The idea of tackling climate change through the elimination of carbon emissions is not new. The negative effects of human impact on the environment have been apparent for centuries, but only recently have scientists come to understand the extent of the issue.
The Intergovernmental Panel on Climate Change (IPCC), which is a research body that assesses the climate change impact of human activities and sets future research goals, says that climate change is driven by human activities. Greenhouse gasses are emitted into the atmosphere by humans mostly through the burning of fossil fuels such as coal and gas. The gasses that get stuck in the atmosphere trap heat from the sun, causing the Earth’s average temperature to rise. This global warming (or climate change as it is now often referred as) leads to longer and more intense heat waves, droughts, and storms, as well as an increase in the intensity of natural hazards like wildfires, landslides, and hurricanes.
So what are verified carbon credits and how can they help slow this issue?
A carbon credit or carbon offset exists where a project is undertaken to remove or avoid emissions, such as via installing renewable energy capacity, energy efficiency improvements, reforestation initiatives, or forest preservation.
The project must meet international standards that are independently verified and result in a measured positive social, environmental and economic impact, helping to stimulate sustainable development.
If the project has a net positive carbon footprint the balance/ surplus can be sold to other businesses who have cannot reduce or avoid their own carbon footprint and therefore need to “offset” their balance.
Think of it like water. You have a river on your land, but it doesn’t quite give you enough to meet your requirements, therefore you need to purchase more water from someone else, who has a surplus, but you want to make sure that the person selling it has already sold it, it actually exists, and they have the right to sell it. .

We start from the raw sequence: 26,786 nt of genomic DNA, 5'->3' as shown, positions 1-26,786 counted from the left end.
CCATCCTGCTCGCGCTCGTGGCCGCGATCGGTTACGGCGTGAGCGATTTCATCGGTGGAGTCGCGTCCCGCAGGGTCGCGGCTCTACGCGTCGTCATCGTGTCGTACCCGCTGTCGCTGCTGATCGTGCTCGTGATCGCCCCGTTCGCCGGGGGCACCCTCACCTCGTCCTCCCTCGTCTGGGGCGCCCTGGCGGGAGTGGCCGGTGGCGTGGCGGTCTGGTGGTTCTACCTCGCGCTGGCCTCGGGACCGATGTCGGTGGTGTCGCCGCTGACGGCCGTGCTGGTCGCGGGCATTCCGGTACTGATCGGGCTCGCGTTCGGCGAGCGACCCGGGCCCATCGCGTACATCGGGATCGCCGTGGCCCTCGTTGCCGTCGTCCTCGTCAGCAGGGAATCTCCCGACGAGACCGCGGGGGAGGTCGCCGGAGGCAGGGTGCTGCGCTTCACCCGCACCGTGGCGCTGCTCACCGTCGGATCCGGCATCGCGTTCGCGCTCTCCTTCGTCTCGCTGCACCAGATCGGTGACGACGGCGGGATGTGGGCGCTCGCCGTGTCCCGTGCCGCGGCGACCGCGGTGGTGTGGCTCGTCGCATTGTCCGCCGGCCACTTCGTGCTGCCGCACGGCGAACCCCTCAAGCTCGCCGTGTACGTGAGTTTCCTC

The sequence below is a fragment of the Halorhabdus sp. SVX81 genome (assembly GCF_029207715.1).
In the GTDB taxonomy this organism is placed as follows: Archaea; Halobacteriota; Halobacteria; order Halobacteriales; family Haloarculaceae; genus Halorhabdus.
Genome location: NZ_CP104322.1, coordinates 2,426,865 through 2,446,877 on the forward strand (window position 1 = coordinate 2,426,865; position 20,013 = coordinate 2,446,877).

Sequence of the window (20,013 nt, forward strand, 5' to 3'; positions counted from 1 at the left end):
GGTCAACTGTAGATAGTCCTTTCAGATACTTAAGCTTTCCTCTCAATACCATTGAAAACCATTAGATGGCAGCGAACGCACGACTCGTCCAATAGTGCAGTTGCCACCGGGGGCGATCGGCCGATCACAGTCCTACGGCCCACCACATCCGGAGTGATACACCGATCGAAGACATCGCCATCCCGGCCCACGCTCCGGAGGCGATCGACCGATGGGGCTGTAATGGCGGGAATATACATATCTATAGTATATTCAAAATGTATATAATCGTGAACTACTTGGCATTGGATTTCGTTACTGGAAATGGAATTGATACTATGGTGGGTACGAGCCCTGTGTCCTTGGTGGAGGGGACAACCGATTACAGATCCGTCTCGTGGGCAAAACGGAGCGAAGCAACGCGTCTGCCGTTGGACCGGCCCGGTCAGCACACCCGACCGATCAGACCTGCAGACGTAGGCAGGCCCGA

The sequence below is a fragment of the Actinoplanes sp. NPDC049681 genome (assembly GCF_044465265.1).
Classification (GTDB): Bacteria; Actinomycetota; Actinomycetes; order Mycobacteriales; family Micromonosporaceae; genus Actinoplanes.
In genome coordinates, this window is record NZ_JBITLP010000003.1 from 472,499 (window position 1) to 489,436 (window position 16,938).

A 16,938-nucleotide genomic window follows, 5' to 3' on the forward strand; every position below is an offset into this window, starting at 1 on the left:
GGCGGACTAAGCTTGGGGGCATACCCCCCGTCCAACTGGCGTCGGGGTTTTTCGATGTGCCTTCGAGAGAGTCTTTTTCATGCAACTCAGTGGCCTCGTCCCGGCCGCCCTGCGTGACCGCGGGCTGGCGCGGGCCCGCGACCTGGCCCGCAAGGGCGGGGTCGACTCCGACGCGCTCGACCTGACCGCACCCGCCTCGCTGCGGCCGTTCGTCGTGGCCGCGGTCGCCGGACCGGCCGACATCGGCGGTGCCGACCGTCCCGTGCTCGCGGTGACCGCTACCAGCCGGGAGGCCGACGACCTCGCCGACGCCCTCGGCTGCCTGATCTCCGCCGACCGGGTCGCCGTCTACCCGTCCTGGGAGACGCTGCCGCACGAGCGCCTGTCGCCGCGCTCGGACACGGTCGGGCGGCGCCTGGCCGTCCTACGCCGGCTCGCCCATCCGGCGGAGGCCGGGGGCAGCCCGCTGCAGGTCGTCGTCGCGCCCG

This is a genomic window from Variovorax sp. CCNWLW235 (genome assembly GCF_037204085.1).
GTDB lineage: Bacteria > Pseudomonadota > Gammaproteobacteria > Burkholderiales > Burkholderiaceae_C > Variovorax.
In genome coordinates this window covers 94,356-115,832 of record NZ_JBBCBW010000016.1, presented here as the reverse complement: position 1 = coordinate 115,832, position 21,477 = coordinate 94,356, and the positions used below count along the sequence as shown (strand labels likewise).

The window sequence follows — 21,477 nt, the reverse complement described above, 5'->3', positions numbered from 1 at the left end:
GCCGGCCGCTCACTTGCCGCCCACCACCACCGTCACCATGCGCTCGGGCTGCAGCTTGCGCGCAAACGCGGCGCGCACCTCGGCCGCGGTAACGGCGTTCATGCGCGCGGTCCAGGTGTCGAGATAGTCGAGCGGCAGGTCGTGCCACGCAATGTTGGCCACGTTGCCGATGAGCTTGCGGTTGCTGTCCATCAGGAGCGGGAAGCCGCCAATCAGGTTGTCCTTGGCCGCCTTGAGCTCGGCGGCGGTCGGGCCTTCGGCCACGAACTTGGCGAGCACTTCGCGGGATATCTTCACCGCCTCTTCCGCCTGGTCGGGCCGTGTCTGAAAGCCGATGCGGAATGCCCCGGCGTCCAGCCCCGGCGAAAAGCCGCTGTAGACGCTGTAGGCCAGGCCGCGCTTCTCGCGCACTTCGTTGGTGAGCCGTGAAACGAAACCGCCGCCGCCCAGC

Those carbon credits are sold by different companies, by the tonne, and governed by a not for profit business called “The International Carbon Reduction and Offset Alliance” (ICROA).
ICROA helps by
“providing a framework for responsible corporate climate action through the Integrity in the use of carbon credits, the Quality of carbon credit supply, and delivering Impact to raise ambition”
“represents the interests of service providers in promoting emissions reductions and offsetting to the highest standards of environmental integrity and in support of the Paris Agreement’
What are the types of Carbon Credits/ Carbon Offsets?
Often referred to as Verified Carbon Credits (VCC’s) or Verified Emission Reductions (VERs) can come from lots of different projects but ICROA put them into two categories for ease.
1. Removal Credits
Absorb or pull, carbon out of the atmosphere, (eg), reforestation, peatland restoration, mangrove restoration, as well as direct air capture.
Reduce emissions by preventing their release into the atmosphere (eg) forestry loss, forest preservation, new renewable energy projects such as solar, or wind.
One is not better than the other, they are different and it comes down to preference, and ensuring that they are certified and certified by a reputable company, and sold by a reputable company such as Gold Standard or Vera.
At SKOOT we purchase our carbon credits primarily from Gold Standard, one of the world’s leading platforms, and we mainly purchase solar and wind “avoidance credits” from projects accredited and certified by Gold Standard’s accreditation company, governed by ICROA.
Carbon credits help to reduce greenhouse emissions into the atmosphere and SKOOT offers a solution to help businesses or individuals lower their carbon footprint. To contribute to the transition to a low carbon world and to take ownership of your carbon footprint, visit SKOOT.eco to purchase high quality Gold Standard verified carbon credits for just £12.50.